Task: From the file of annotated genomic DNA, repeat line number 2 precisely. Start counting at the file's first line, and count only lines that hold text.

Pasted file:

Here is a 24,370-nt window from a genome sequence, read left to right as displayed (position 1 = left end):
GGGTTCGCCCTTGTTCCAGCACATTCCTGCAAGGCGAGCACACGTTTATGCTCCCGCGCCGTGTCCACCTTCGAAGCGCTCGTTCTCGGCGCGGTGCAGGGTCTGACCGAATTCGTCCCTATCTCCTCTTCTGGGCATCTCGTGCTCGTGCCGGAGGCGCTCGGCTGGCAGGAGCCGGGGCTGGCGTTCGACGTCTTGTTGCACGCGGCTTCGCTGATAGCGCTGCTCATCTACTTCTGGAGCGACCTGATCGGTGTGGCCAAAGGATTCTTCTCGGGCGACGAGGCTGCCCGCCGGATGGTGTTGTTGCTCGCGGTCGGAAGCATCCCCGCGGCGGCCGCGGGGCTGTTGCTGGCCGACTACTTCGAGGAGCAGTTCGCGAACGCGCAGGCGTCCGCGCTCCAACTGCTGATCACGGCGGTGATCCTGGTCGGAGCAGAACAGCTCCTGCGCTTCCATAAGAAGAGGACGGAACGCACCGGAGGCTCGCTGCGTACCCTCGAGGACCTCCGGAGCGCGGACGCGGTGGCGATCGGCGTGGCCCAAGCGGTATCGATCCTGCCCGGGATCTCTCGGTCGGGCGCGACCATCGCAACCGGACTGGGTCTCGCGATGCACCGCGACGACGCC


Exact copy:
GGGTTCGCCCTTGTTCCAGCACATTCCTGCAAGGCGAGCACACGTTTATGCTCCCGCGCCGTGTCCACCTTCGAAGCGCTCGTTCTCGGCGCGGTGCAGGGTCTGACCGAATTCGTCCCTATCTCCTCTTCTGGGCATCTCGTGCTCGTGCCGGAGGCGCTCGGCTGGCAGGAGCCGGGGCTGGCGTTCGACGTCTTGTTGCACGCGGCTTCGCTGATAGCGCTGCTCATCTACTTCTGGAGCGACCTGATCGGTGTGGCCAAAGGATTCTTCTCGGGCGACGAGGCTGCCCGCCGGATGGTGTTGTTGCTCGCGGTCGGAAGCATCCCCGCGGCGGCCGCGGGGCTGTTGCTGGCCGACTACTTCGAGGAGCAGTTCGCGAACGCGCAGGCGTCCGCGCTCCAACTGCTGATCACGGCGGTGATCCTGGTCGGAGCAGAACAGCTCCTGCGCTTCCATAAGAAGAGGACGGAACGCACCGGAGGCTCGCTGCGTACCCTCGAGGACCTCCGGAGCGCGGACGCGGTGGCGATCGGCGTGGCCCAAGCGGTATCGATCCTGCCCGGGATCTCTCGGTCGGGCGCGACCATCGCAACCGGACTGGGTCTCGCGATGCACCGCGACGACGCC